Connecting the two together was far more economical that duplicating these very expensive computers. However, while file transfer and remote login Telnet were very important applications, electronic mail has probably had the most significant impact of the innovations from that era. Email provided a new model of how people could communicate with each other, and changed the nature of collaboration, first in the building of the Internet itself as is discussed below and later for much of society.
A key concept of the Internet is that it was not designed for just one application, but as a general infrastructure on which new applications could be conceived, as illustrated later by the emergence of the World Wide Web. The Stanford team, led by Cerf, produced the detailed specification and within about a year there were three independent implementations of TCP that could interoperate. This was the beginning of long term experimentation and development to evolve and mature the Internet concepts and technology.
Beginning with the first three networks ARPANET, Packet Radio, and Packet Satellite and their initial research communities, the experimental environment has grown to incorporate essentially every form of network and a very broad-based research and development community.
When desktop computers first appeared, it was thought by some that TCP was too big and complex to run on a personal computer. That implementation was fully interoperable with other TCPs, but was tailored to the application suite and performance objectives of the personal computer, and showed that workstations, as well as large time-sharing systems, could be a part of the Internet.
It included an emphasis on the complexity of protocols and the pitfalls they often introduce. This book was influential in spreading the lore of packet switching networks to a very wide community. This change from having a few networks with a modest number of time-shared hosts the original ARPANET model to having many networks has resulted in a number of new concepts and changes to the underlying technology.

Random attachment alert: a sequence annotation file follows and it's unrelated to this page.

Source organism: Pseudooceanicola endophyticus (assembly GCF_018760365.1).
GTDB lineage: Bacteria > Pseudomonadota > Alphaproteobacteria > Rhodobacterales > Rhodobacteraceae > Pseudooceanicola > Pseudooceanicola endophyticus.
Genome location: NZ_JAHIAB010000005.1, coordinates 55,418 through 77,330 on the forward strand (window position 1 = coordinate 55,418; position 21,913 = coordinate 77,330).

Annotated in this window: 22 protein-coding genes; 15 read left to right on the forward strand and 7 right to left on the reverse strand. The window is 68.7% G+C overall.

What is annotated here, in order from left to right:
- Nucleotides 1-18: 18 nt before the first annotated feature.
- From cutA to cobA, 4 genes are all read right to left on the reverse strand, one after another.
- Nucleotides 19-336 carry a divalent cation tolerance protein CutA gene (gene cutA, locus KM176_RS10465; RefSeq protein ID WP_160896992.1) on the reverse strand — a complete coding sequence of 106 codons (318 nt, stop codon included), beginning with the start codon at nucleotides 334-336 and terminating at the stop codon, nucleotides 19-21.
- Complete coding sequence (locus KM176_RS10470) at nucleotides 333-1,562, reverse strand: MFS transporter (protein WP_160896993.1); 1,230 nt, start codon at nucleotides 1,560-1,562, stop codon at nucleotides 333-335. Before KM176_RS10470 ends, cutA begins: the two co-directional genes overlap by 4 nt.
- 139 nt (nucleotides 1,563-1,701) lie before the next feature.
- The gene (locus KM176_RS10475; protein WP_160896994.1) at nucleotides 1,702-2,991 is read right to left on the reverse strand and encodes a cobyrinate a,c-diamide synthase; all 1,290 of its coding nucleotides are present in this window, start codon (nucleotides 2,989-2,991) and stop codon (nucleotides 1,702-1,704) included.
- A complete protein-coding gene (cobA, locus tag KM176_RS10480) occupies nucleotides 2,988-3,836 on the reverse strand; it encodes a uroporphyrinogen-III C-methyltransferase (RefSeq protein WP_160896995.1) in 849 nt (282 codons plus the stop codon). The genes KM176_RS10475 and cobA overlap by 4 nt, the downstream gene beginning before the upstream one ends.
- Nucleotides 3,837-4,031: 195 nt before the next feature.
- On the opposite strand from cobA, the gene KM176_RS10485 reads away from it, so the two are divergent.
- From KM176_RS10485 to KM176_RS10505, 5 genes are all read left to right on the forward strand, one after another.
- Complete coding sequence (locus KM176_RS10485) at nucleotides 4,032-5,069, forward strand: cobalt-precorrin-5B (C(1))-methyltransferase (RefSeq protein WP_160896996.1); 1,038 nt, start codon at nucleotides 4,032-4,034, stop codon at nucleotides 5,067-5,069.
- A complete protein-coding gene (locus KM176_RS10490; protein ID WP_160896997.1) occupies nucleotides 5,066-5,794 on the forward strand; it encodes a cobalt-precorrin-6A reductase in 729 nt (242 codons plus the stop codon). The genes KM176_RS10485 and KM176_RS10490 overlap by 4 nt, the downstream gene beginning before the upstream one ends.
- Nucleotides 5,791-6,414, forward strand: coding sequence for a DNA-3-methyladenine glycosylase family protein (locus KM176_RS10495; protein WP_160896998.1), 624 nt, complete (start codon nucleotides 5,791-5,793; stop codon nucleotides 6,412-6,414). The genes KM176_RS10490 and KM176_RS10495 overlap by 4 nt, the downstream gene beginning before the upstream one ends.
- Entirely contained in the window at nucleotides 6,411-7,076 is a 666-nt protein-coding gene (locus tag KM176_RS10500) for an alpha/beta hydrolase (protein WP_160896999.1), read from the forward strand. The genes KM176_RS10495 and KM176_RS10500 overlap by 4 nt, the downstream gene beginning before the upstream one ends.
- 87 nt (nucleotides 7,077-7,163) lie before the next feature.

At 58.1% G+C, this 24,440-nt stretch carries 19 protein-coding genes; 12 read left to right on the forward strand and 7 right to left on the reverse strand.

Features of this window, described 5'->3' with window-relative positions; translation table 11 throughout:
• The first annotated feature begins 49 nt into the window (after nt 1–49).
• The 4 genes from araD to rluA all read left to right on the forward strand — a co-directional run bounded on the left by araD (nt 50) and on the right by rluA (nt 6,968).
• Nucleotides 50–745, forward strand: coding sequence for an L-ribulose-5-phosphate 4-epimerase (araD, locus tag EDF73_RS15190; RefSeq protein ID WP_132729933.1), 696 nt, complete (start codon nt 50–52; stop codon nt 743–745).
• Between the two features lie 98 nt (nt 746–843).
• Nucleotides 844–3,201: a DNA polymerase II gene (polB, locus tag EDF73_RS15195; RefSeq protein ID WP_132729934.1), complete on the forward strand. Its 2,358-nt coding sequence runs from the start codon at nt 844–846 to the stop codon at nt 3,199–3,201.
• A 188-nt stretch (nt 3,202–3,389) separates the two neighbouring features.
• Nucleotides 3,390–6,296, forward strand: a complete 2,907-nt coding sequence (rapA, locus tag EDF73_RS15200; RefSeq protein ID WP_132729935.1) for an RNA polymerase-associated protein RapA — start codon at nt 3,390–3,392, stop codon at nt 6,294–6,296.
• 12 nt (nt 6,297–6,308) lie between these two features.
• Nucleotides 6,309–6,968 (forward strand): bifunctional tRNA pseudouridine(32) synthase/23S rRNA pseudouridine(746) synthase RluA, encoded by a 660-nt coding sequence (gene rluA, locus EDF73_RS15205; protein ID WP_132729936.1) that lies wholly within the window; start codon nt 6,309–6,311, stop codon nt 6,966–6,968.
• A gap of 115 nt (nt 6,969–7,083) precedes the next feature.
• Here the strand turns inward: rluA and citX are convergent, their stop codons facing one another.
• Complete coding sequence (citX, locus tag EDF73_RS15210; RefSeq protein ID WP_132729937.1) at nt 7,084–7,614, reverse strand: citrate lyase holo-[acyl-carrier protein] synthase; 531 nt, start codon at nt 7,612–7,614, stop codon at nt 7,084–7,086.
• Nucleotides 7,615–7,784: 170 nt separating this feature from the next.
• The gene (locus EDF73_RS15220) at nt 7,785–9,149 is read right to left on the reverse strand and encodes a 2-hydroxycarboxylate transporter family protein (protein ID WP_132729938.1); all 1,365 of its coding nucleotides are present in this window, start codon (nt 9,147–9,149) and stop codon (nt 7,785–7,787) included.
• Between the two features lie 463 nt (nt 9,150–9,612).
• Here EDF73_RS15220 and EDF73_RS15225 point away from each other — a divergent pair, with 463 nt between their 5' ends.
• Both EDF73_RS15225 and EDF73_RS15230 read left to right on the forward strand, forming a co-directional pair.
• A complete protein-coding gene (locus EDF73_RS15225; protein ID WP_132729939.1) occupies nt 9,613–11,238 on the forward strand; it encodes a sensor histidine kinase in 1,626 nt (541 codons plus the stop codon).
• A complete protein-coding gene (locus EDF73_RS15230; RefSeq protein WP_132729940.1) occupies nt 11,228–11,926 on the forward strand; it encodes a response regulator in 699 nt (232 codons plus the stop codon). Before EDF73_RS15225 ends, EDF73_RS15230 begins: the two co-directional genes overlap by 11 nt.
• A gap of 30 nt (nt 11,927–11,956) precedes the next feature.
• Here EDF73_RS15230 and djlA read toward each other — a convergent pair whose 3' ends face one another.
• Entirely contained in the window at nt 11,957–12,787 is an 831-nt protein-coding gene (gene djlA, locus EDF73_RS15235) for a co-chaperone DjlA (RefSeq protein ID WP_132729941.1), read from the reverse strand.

First, it resulted in the definition of three network classes A, B, and C to accommodate the range of networks. Class A represented large national scale networks small number of networks with large numbers of hosts ; Class B represented regional scale networks; and Class C represented local area networks large number of networks with relatively few hosts.
A major shift occurred as a result of the increase in scale of the Internet and its associated management issues. To make it easy for people to use the network, hosts were assigned names, so that it was not necessary to remember the numeric addresses. Originally, there were a fairly limited number of hosts, so it was feasible to maintain a single table of all the hosts and their associated names and addresses.
The shift to having a large number of independently managed networks e. The DNS permitted a scalable distributed mechanism for resolving hierarchical host names e. The increase in the size of the Internet also challenged the capabilities of the routers.
Originally, there was a single distributed algorithm for routing that was implemented uniformly by all the routers in the Internet. As the number of networks in the Internet exploded, this initial design could not expand as necessary, so it was replaced by a hierarchical model of routing, with an Interior Gateway Protocol IGP used inside each region of the Internet, and an Exterior Gateway Protocol EGP used to tie the regions together.
This design permitted different regions to use a different IGP, so that different requirements for cost, rapid reconfiguration, robustness and scale could be accommodated. Not only the routing algorithm, but the size of the addressing tables, stressed the capacity of the routers.
New approaches for address aggregation, in particular classless inter-domain routing CIDR , have recently been introduced to control the size of router tables. As the Internet evolved, one of the major challenges was how to propagate the changes to the software, particularly the host software.
Looking back, the strategy of incorporating Internet protocols into a supported operating system for the research community was one of the key elements in the successful widespread adoption of the Internet.